Host materials comprising certain lutetium-, gadolinium-, erbium and yttrium-aluminium-scandium garnets activated by trivalent neodymium, ytterbium, thulium and/or holmium and specifically for use as single crystals in solid state lasers have been reported by Bagdasarov et al in Soviet Physics - Doklady, vol. 19, No. 10, pp 671-673. The authors also report, with no further comment, a new crystal garnet having the formula Y3 Sc2 Ga3 O12. The role of the scandium in the host lattice is not clear from the reference, but in general it is true to say that phosphors used in laser applications are necessarily narrow-band emitters.

Surprisingly, we have found that the addition of scandium to a cerium-activated yttrium-gallium-aluminium garnet host material provides a phosphor material capable, under cathode ray excitation, of omitting with high efficiency over a broad wavelength band peaking in the green or blue/green region, that is, between about 500 and 550 nm.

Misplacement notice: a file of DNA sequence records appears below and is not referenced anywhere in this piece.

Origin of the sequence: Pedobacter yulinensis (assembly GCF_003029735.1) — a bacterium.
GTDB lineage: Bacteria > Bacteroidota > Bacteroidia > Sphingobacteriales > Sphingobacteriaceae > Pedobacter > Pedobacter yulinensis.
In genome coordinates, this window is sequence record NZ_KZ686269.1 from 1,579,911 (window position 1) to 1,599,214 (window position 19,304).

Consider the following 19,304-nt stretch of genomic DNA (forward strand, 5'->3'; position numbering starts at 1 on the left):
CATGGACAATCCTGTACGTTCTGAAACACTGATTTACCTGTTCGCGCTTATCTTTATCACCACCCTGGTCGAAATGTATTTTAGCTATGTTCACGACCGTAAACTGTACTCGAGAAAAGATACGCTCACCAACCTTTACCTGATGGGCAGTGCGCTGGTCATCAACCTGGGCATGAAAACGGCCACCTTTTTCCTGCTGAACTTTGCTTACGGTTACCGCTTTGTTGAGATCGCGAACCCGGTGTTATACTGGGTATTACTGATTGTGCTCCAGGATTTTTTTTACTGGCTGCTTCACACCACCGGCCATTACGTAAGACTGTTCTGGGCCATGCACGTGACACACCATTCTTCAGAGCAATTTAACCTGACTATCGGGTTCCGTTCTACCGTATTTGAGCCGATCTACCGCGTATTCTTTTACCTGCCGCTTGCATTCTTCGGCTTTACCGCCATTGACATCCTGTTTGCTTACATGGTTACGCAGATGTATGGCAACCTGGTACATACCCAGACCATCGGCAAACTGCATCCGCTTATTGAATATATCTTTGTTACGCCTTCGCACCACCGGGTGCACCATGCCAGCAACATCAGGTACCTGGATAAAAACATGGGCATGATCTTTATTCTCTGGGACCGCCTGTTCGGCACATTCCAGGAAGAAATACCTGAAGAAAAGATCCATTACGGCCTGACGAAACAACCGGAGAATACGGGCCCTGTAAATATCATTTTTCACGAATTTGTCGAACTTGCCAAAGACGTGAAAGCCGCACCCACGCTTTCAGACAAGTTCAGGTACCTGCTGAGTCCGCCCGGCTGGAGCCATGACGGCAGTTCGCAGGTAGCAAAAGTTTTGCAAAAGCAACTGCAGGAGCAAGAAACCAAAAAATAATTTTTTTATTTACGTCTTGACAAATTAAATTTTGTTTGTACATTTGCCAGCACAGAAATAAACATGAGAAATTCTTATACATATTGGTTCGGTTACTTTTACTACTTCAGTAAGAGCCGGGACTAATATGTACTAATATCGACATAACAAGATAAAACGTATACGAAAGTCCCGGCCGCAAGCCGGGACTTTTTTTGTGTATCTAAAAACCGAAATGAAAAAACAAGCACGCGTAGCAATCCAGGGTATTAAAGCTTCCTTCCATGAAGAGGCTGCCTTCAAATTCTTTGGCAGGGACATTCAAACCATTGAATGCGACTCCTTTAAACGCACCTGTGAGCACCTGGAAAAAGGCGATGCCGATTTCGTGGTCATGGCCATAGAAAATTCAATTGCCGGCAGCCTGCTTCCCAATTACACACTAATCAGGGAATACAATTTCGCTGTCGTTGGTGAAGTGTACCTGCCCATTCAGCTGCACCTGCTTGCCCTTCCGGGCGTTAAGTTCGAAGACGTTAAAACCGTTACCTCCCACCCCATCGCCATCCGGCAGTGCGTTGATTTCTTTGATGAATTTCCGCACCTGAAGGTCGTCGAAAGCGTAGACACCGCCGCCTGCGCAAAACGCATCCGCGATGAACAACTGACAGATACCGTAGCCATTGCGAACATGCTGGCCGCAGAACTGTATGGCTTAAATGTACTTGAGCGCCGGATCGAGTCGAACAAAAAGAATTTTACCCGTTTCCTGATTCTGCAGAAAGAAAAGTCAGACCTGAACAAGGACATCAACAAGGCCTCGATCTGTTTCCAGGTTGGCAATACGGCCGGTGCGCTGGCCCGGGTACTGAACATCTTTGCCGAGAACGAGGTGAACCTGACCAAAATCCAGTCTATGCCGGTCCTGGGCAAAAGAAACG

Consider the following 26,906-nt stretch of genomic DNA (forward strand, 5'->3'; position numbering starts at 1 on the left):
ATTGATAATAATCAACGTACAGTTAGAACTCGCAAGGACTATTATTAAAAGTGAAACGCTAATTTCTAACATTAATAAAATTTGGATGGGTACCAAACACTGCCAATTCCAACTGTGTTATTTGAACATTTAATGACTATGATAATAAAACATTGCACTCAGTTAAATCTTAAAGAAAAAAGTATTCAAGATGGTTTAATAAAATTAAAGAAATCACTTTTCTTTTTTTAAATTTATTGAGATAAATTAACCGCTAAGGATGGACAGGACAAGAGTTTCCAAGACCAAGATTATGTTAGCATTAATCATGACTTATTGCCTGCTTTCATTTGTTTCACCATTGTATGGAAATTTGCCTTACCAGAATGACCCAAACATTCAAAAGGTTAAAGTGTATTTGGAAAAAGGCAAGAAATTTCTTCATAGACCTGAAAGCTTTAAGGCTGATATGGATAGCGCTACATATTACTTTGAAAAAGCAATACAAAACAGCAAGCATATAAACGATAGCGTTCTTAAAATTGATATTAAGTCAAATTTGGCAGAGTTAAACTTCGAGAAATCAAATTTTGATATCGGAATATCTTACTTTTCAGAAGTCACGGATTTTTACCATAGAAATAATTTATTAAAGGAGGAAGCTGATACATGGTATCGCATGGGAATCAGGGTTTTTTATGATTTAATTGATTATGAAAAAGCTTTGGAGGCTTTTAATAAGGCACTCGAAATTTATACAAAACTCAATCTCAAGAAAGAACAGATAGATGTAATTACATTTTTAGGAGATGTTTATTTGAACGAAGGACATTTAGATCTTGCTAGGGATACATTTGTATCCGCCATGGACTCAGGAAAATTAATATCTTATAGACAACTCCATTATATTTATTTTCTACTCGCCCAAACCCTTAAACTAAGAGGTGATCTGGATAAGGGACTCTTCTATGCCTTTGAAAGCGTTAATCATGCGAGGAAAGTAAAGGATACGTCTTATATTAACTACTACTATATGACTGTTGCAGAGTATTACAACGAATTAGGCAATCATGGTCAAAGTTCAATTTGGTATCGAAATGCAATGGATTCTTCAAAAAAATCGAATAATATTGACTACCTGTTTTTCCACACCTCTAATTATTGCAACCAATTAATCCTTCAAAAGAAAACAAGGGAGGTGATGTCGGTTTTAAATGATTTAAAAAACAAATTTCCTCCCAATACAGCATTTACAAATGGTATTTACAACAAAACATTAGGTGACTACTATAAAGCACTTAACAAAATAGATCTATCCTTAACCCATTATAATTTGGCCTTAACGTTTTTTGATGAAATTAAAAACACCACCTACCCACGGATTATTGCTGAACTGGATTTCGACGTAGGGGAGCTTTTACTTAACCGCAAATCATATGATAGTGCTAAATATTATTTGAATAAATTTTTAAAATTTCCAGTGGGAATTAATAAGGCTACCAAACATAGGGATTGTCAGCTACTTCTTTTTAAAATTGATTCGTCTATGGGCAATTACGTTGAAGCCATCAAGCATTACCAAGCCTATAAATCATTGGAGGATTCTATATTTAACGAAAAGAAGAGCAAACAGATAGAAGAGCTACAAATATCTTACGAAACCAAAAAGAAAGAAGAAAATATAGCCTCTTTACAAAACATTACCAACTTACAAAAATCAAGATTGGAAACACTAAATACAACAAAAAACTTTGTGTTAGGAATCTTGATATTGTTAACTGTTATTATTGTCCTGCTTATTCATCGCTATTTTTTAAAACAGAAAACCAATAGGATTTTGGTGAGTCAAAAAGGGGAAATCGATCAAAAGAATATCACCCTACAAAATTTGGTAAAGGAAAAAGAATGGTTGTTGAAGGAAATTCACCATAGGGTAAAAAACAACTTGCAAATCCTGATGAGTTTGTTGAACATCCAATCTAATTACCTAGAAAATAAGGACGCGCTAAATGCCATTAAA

According to the invention, therefore, we provide a luminescent material comprising an yttrium-scandium-gallium-aluminium garnet activated by trivalent cerium and having the formula

Y3-x Cex Scy Gaz Al.sub.(5-(y+z)) O12 

in which 0.02≦x≦0.1, 0.5≦y≦2 and 1≦z≦3, provided that (y+z) is always less than 5.

The lower limit on the concentration of activator (that is, the value of x) is determined by emission performance. We have found that, for values of x less than about 0.02, fluorescence efficiency is severely impaired. The upper limit, on the other hand, is determined by the ionic size of Ce3+ which is such, compared with that of y3+, that a non-homogeneous composition result from a concentration of Ce3+ greater than that represented by x=0.1. The range of x which we prefer is 0.05-0.1, for example 0.08.